BAME - The Education & Careers Guide - Spring 2019 - Issue 2

Page 82

We all strengthen SNC-Lavalin


he strongest advocates for diversity and inclusion are our employees at SNC-Lavalin, who have set up supported staff networks, providing more opportunities for social interaction, peer support and personal development, as well as contributing to the development of policies and working practices. The Black, Asian and Minority Ethnicities (BAME) network was set up to further strengthen our understanding of the challenges affecting BAME employees and provide an open and supportive environment for individuals to discuss these. We want to influence change toward more inclusion, help the business build on its appreciation of the diverse ethnic contexts in which it operates, and continue to support the business in achieving our diversity and inclusion objectives.

Heraa Anwar safety engineer at SNC-Lavalin’s Oil and Gas business As a safety engineer, I’m responsible for helping clients all over the world design and operate their assets safely. Working mostly on oil and gas or offshore wind projects, this can involve anything from modelling fires on a floating platform close to the Arctic Circle to figuring out how much damage would be caused by an explosion on a substation off the coast of England. I grew up in a British Pakistani family and could have never imagined that this would be my job. In fact, growing up I wanted to be everything: brain surgeon, astronaut,

Stephen Edwards senior structural engineer in the infrastructure division at SNC-Lavalin’s Atkins business Working for one of the world’s most respected design, engineering and project management consultancies has enabled me to be involved in some great projects, all around the world; including working in the UAE on the Dubai Metro and being part of the London 2012 Olympic Park team. I’ve spent the past four years working on various projects at Heathrow Airport. I have always loved building things and at a young age I figured out I wanted to be a civil engineer. My family first came to the UK from Barbados in 1955, settling in Luton where I was born. We moved back to Barbados when I was 13. As I got older I started enjoying art, so when I returned to the UK on my own when I got into university, I initially studied architecture. journalist, vet – everything but an engineer. It was only when I was in the later stages of high school that I became interested in engineering, after looking in career guides. I was good at maths and science and was particularly drawn by the variety of job prospects in the engineering industry. The salaries were attractive, too! And that’s how I found myself studying chemical engineering. University was incredible, and I loved every minute of it. It was definitely challenging, but I had the opportunity to learn about a whole host of things, working with scientists and engineers from different backgrounds on a mixture of technical and business-related projects. The job opportunities after graduation were brilliant and I had a range of industries and jobs to choose from.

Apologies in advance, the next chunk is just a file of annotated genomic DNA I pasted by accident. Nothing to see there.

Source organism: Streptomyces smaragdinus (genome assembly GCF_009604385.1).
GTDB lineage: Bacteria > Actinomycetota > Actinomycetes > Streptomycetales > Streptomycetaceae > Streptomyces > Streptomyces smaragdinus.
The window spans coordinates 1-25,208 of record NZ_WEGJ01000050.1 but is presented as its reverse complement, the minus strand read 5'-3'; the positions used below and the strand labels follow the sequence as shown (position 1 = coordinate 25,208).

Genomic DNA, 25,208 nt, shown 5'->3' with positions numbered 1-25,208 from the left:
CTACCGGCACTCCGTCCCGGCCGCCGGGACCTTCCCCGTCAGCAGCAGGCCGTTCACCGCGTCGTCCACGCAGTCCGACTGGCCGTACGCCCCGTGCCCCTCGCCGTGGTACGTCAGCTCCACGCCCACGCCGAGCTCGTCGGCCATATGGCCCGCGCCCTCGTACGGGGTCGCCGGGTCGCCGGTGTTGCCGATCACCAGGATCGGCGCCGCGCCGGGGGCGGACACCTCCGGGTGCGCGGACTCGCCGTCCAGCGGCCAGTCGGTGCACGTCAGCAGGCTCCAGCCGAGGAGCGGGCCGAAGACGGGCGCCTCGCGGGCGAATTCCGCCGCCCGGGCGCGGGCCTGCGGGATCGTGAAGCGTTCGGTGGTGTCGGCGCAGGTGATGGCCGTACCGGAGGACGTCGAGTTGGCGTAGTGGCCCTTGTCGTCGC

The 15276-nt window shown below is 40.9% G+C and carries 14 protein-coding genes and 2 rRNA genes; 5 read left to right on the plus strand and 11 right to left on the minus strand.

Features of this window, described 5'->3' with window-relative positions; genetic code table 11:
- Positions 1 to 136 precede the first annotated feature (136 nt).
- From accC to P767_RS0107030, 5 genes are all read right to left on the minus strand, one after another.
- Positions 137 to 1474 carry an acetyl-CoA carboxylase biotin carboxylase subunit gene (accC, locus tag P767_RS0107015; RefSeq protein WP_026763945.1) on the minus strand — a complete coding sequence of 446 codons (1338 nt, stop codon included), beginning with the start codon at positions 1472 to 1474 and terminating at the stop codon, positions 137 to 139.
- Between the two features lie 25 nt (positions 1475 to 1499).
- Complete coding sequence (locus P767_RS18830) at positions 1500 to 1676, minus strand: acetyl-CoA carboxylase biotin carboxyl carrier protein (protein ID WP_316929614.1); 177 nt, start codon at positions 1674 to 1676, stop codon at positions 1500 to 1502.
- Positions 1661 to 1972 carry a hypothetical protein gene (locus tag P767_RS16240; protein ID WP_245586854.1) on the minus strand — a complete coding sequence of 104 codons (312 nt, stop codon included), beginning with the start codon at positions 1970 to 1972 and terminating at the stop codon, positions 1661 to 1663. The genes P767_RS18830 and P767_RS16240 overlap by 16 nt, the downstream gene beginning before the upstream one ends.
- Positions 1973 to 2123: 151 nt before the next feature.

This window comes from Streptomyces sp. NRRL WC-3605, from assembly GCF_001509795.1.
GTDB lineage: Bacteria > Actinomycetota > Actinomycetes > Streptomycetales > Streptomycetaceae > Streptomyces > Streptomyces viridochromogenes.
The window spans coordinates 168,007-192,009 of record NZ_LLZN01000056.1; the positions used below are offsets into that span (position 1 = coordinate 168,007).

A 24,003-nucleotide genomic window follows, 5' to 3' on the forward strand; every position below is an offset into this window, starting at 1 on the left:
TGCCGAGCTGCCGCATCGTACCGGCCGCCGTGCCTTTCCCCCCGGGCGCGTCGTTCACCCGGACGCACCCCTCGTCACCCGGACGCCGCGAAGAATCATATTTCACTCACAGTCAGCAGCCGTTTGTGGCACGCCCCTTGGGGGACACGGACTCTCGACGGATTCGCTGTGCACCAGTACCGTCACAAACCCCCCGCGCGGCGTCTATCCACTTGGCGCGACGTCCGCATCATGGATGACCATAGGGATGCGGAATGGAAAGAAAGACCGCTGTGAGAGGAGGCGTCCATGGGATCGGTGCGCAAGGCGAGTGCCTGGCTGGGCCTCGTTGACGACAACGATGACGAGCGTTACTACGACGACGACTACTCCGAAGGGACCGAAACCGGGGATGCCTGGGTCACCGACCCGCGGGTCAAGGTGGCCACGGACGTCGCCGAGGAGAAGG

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After completing a year’s study I realised it just didn’t feel like the right fit, so switched to civil engineering. I picked a sandwich course, and got to spend a year in industry – at Atkins. It was a great opportunity to see how everything worked and reaffirmed that I wanted to be a civil engineer. After graduating I returned to Atkins, where I’ve now been for more than 12 years. As well as being an engineer, I am a father; my daughters are seven and four. Atkins has made a commitment to be a truly inclusive employer, and my daughters are the reason I’m involved in developing the company’s BAME network. My background and upbringing are a huge part of my identity and my successes, and I couldn’t bear the thought of my girls being met with prejudice or restrictions for being who they are. I’ve had nothing but support from Atkins, and I plan to do my part to ensure my children are met with the same. At SNC-Lavalin, no two days are the same. I can be working at my desk in Glasgow one minute and be rushing off to Brazil for a few weeks of workshops with clients the next. There are so many opportunities to work on complex and innovative projects, and it’s incredibly satisfying to know that I’m helping make sure assets are designed and operated safely. Something that has become increasingly important to me is showing that engineering is for everyone. When I was younger, I didn’t know any female engineers – let alone those that fell into the BAME category – so I hope to show future generations the possibilities that lie in engineering. Fundamentally, engineers help make the world better for everyone, and it’s a privilege to know that I’m a little part of that.

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